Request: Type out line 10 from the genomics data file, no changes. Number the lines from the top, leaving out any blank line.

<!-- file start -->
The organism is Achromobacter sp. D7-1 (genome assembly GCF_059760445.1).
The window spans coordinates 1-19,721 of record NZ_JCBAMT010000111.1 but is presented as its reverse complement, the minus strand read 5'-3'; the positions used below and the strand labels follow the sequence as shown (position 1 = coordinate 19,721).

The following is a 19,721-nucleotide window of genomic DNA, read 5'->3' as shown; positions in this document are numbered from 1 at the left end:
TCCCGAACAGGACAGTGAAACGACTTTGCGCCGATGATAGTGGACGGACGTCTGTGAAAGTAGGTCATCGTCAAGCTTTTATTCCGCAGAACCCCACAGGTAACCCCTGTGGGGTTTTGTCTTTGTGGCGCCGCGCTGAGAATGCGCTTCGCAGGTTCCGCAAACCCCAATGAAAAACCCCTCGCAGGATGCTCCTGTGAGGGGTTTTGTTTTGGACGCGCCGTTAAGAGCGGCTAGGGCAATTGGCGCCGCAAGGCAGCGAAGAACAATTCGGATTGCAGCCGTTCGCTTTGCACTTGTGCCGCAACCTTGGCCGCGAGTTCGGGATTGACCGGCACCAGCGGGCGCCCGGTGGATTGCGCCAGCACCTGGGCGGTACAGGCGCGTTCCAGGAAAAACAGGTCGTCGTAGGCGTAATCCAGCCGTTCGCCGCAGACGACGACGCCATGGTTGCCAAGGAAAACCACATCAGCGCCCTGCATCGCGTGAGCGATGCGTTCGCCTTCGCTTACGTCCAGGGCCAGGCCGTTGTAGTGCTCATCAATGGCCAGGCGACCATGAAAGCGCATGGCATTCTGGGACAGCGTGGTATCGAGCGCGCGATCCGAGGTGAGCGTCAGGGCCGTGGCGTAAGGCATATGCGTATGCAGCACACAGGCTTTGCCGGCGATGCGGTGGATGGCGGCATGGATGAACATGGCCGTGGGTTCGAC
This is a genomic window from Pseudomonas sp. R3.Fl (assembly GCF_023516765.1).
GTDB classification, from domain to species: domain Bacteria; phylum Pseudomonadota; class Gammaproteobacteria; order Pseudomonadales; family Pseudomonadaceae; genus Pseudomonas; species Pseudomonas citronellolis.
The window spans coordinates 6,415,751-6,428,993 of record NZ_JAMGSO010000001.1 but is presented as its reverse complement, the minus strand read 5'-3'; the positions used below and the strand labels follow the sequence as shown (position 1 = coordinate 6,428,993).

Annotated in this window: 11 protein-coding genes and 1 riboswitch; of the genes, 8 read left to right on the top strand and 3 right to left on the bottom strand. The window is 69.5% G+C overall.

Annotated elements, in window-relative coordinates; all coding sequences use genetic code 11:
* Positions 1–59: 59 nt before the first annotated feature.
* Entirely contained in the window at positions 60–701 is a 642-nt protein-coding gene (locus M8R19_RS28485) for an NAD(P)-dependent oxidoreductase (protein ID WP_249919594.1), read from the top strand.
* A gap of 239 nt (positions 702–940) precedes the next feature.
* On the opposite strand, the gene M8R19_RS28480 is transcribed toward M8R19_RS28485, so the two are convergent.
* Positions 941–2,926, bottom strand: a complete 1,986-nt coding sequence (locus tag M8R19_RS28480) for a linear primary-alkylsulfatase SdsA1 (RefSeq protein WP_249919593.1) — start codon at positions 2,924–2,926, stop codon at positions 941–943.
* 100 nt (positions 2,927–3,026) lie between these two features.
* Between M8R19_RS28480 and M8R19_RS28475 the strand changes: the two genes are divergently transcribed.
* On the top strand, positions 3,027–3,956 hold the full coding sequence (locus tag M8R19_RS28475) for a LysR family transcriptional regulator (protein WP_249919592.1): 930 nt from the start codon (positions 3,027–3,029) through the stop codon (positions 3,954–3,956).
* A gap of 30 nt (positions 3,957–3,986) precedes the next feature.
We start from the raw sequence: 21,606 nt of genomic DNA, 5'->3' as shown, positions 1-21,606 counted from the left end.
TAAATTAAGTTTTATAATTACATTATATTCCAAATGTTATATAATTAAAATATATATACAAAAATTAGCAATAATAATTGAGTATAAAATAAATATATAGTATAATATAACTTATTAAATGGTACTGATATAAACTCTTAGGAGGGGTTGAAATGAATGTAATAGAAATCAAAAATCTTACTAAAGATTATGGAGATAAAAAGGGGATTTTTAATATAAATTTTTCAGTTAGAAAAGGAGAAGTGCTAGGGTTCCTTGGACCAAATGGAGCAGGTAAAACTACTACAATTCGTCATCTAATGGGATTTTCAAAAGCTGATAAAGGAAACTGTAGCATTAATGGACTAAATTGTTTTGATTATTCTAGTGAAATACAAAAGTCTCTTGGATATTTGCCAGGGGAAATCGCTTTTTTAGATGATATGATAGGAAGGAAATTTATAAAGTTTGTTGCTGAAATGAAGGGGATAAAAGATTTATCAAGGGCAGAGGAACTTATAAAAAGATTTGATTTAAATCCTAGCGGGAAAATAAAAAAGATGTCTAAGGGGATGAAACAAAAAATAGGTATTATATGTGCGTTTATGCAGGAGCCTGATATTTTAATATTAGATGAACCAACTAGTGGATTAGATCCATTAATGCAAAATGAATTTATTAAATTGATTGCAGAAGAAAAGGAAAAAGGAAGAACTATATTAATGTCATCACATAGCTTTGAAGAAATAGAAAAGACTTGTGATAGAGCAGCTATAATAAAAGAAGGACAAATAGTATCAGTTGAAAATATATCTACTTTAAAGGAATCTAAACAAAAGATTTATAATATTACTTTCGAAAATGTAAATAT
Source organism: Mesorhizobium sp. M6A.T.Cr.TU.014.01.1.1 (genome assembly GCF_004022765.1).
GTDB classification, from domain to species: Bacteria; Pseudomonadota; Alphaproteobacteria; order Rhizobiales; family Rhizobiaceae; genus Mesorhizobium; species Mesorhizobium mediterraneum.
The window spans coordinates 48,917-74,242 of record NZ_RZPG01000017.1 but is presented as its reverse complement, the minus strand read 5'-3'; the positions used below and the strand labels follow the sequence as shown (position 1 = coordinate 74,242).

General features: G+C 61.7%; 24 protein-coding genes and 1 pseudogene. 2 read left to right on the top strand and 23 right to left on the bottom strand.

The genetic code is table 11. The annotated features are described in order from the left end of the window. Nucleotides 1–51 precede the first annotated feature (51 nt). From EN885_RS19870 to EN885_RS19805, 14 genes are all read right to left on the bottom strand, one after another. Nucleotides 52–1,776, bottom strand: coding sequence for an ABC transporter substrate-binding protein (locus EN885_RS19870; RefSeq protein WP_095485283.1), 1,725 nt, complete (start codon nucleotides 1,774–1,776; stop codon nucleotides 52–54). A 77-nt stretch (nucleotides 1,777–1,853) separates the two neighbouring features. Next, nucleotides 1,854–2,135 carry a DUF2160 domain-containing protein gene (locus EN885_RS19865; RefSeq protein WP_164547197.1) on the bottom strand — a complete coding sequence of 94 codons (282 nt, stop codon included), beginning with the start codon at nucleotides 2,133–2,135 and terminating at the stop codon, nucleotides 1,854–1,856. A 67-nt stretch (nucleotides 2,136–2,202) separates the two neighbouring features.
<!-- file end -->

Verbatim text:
* Positions 1–59: 59 nt before the first annotated feature.